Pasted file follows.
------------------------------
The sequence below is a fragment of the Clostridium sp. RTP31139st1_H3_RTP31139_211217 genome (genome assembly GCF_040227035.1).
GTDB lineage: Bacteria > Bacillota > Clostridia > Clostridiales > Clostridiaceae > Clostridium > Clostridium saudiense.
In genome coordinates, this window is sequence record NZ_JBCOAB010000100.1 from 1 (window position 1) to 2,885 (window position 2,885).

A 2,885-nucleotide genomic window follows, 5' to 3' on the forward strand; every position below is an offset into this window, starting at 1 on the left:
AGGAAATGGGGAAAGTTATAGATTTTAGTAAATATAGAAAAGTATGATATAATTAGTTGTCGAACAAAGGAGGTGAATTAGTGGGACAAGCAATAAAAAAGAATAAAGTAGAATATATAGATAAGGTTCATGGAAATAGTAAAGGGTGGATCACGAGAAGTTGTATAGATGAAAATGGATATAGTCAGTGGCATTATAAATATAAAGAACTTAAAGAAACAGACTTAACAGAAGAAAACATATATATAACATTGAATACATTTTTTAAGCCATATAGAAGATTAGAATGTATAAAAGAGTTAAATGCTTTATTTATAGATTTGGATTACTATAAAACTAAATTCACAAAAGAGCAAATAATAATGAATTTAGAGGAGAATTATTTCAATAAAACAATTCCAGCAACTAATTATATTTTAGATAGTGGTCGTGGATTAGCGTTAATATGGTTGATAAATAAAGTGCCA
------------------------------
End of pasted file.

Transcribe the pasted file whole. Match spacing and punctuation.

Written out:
The sequence below is a fragment of the Clostridium sp. RTP31139st1_H3_RTP31139_211217 genome (genome assembly GCF_040227035.1).
GTDB lineage: Bacteria > Bacillota > Clostridia > Clostridiales > Clostridiaceae > Clostridium > Clostridium saudiense.
In genome coordinates, this window is sequence record NZ_JBCOAB010000100.1 from 1 (window position 1) to 2,885 (window position 2,885).

A 2,885-nucleotide genomic window follows, 5' to 3' on the forward strand; every position below is an offset into this window, starting at 1 on the left:
AGGAAATGGGGAAAGTTATAGATTTTAGTAAATATAGAAAAGTATGATATAATTAGTTGTCGAACAAAGGAGGTGAATTAGTGGGACAAGCAATAAAAAAGAATAAAGTAGAATATATAGATAAGGTTCATGGAAATAGTAAAGGGTGGATCACGAGAAGTTGTATAGATGAAAATGGATATAGTCAGTGGCATTATAAATATAAAGAACTTAAAGAAACAGACTTAACAGAAGAAAACATATATATAACATTGAATACATTTTTTAAGCCATATAGAAGATTAGAATGTATAAAAGAGTTAAATGCTTTATTTATAGATTTGGATTACTATAAAACTAAATTCACAAAAGAGCAAATAATAATGAATTTAGAGGAGAATTATTTCAATAAAACAATTCCAGCAACTAATTATATTTTAGATAGTGGTCGTGGATTAGCGTTAATATGGTTGATAAATAAAGTGCCA